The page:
Letting go into the arms of mercy, love and providence this Lent.

This lent I have been exploring three themes, or challenges: loving, listening and letting go.

This reflection explores the idea, no action, of letting go whist offering the thought that if we are to let go of something negative  then, the vacuum that is left must be filled with something else. These ‘something elses’ are given by God and, reveal to us the Divine character.

It seems to me letting go operates across three time horizons, the past, the present and the future and, what we are being asked to let go of, is the fanciful notion that we are somehow in perfect control and possess the ability to shape events. In reality we know this not to be true.

At the most basic level we can’t change our past, what has happened really has happened. In the words of a wise nun, ‘you can’t hope for a better past.’ The past just is the past. But, we can change our attitude towards the past. We can approach God and ask him to hold the past in His mercy, so reconciling us to the past and, providing us with the opportunity to forgive those who we feel (or know) to be complicit in shaping, for the worse, our back catalogue.

What of the present? Is it the case that our present anxieties can be symptoms of the knowledge that, despite our high expectations of ourselves, we are really not in control, that there is a certain randomness to life that no amount of effort, money or wishful thinking can mitigate? Is this what Jesus was acknowledging in Matthew 11, 28 and 29 ‘come unto me all you that are weary and heavy laden and I will give you rest. Take my yoke upon you, and learn of me; for I am gentle and humble in heart and you shall find rest unto your souls?’ Letting go of anxieties implies two movements: confession (to our anxieties) and placing ourselves in the arms of Love.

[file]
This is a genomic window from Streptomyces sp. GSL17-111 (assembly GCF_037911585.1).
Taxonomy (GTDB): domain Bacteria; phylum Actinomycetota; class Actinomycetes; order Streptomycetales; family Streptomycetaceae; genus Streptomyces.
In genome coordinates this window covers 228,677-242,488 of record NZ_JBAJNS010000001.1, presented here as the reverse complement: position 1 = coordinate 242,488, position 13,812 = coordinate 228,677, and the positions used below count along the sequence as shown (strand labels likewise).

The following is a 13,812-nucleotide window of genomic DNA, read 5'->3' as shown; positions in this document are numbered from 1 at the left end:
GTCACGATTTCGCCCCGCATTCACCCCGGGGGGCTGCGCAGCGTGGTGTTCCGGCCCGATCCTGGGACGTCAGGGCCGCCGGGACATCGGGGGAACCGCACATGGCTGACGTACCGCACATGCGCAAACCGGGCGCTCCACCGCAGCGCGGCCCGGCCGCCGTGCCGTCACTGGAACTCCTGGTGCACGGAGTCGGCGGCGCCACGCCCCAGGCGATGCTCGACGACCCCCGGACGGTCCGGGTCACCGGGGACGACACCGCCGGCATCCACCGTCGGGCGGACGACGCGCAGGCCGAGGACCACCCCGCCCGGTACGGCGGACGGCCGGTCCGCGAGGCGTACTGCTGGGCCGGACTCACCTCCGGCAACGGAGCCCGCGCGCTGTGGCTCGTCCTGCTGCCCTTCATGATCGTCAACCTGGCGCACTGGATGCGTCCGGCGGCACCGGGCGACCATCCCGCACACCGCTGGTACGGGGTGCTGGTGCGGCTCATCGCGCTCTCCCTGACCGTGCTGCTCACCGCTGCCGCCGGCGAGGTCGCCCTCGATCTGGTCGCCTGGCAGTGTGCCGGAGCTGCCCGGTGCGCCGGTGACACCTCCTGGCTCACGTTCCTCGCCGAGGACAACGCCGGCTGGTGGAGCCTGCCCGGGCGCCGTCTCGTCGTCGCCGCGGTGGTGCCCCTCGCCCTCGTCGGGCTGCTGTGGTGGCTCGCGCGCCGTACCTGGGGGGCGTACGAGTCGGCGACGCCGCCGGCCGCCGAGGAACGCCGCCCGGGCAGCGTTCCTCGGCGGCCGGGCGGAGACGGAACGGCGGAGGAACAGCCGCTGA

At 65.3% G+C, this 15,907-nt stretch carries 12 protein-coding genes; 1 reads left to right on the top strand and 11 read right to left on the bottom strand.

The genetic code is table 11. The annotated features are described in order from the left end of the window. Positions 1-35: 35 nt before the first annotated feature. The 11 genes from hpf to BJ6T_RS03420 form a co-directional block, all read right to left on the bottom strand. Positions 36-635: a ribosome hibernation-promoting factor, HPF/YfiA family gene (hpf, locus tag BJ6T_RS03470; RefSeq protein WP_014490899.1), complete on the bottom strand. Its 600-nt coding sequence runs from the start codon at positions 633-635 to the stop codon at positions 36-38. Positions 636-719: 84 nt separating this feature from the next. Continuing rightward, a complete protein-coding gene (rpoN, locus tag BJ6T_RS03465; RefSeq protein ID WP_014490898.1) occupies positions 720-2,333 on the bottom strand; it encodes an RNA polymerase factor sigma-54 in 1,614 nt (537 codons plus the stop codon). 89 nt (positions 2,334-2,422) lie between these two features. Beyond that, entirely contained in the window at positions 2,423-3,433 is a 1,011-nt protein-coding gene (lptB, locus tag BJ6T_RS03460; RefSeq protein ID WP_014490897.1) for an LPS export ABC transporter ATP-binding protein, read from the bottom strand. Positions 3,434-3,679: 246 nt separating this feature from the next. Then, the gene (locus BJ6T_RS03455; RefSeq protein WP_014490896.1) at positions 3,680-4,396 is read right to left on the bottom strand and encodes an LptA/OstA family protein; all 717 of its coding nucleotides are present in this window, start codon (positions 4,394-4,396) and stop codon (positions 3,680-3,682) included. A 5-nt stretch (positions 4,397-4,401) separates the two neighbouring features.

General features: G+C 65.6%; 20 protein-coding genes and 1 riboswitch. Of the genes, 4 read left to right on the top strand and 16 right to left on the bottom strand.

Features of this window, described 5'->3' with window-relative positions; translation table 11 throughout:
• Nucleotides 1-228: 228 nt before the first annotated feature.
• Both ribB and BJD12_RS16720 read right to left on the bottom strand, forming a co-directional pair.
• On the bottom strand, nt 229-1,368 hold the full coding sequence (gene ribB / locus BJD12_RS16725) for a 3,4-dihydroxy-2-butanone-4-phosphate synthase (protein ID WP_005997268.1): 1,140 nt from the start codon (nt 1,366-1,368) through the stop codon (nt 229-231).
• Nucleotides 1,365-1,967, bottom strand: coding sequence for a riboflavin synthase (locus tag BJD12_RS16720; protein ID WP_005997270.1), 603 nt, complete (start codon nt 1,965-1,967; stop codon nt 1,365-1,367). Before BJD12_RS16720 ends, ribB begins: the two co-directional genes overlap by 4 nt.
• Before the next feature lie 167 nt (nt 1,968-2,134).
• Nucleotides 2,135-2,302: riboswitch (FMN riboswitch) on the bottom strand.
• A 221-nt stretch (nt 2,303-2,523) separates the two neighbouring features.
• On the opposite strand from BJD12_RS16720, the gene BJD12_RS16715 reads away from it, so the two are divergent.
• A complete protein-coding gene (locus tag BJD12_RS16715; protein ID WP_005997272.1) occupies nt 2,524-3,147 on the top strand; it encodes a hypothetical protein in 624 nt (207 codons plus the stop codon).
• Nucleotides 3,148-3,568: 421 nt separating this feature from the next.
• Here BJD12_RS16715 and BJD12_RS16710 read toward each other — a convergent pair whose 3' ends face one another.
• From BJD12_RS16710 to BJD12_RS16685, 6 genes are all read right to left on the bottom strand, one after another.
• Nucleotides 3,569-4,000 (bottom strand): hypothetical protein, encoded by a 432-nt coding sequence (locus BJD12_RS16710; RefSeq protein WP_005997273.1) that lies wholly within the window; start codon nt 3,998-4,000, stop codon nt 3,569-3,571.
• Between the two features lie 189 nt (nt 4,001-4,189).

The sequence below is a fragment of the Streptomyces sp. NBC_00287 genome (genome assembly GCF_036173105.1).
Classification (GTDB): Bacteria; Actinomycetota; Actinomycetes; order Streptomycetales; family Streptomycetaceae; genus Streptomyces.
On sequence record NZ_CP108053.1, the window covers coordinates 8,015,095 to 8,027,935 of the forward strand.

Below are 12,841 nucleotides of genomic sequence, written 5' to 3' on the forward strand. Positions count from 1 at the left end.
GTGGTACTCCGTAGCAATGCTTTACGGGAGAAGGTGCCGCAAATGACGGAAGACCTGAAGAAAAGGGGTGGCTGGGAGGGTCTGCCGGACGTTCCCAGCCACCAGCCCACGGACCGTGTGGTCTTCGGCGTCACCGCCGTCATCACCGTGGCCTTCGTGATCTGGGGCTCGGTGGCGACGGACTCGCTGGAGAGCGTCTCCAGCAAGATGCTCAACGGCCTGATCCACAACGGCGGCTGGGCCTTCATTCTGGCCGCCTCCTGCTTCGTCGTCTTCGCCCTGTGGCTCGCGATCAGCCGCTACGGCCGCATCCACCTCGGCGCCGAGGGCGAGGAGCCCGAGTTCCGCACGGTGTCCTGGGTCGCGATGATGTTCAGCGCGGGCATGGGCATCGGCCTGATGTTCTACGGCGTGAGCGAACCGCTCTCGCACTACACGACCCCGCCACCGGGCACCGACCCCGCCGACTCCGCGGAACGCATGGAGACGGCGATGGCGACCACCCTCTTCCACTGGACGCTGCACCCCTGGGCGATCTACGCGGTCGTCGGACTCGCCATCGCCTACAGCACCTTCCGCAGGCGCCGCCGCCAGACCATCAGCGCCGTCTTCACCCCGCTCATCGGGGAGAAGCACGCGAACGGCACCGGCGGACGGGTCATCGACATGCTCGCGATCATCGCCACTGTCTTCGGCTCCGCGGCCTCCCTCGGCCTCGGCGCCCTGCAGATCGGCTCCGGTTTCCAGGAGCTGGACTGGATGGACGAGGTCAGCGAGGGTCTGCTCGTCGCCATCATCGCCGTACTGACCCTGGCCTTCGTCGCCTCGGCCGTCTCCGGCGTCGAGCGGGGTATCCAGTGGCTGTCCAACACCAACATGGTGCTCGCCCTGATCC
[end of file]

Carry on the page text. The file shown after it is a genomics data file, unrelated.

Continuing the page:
But surely as great and resourceful visionaries (after all we are obsessed with mission and vision) we can shape and control the future? Maybe to some extent, but don’t we all also know that ‘…. happens? On the positive side of life’s balance sheet we also experience unexpected joys, such as falling in love, being offered a new position seemingly out of nowhere, meeting an old friend with whom we had lost contact, and so on. Or what about the unexpected gift given at a time of need, when perhaps we really don’t deserve it (like the gift of God Himself). In letting go of the idea that we can control the future we need to trust in God and most importantly His providence. After all many of us are still alive and kicking in spite of our own best, or should it be worst, efforts?

However, we sometimes face a further problem for despite our best efforts we simply find it impossible to let go. Often we think we have let go only to find out that we haven’t. The nagging hatred, or festering resentment returns, we still wake up fearing the worst or carry the suspicion that our true shortcomings are about to be exposed. So what is to be done?

St. Benedict provides a possible answer, when he urges his monks to ask God to supply by grace that which we can’t achieve through our own ‘natural’ efforts. Grace is God’s ‘supernatural gift’ to fallible human beings. Just simply confessing our resentments and anxieties, those emotions that bind us, alongside our desire to let them go provides God with the chink through which he can start to pour in His grace.

So this Lent may we bring the past to the Lord placing it into His mercy, the present to the Lord asking for it to be held in the arms of His love and, the future to the Lord trusting firmly in His providence. May we live a grace filled life.

Lent: Les Miserables, loving, listening and letting go.

Last week I was talking with a friend. We were reflecting on the meaning of Lent and, our own Lenten practices, or in my case, non practices. I have always been really poor at giving things up and, the alternative approach of taking up new and positive disciplines has never really felt right. My friend has enjoyed more success, but still felt that Lent had more to offer.

In our discussion we came up with three Lenten themes, or challenges, that we felt hit the nail on the head. We felt the challenge to love, to listen and to let go (and trust).

On Friday I went to the cinema with my daughters to watch Les Miserables. The film was great, so were the pop corn, pick and mix and fizzy drinks! To my surprise I found myself thinking about my Lenten challenges through the medium of the film.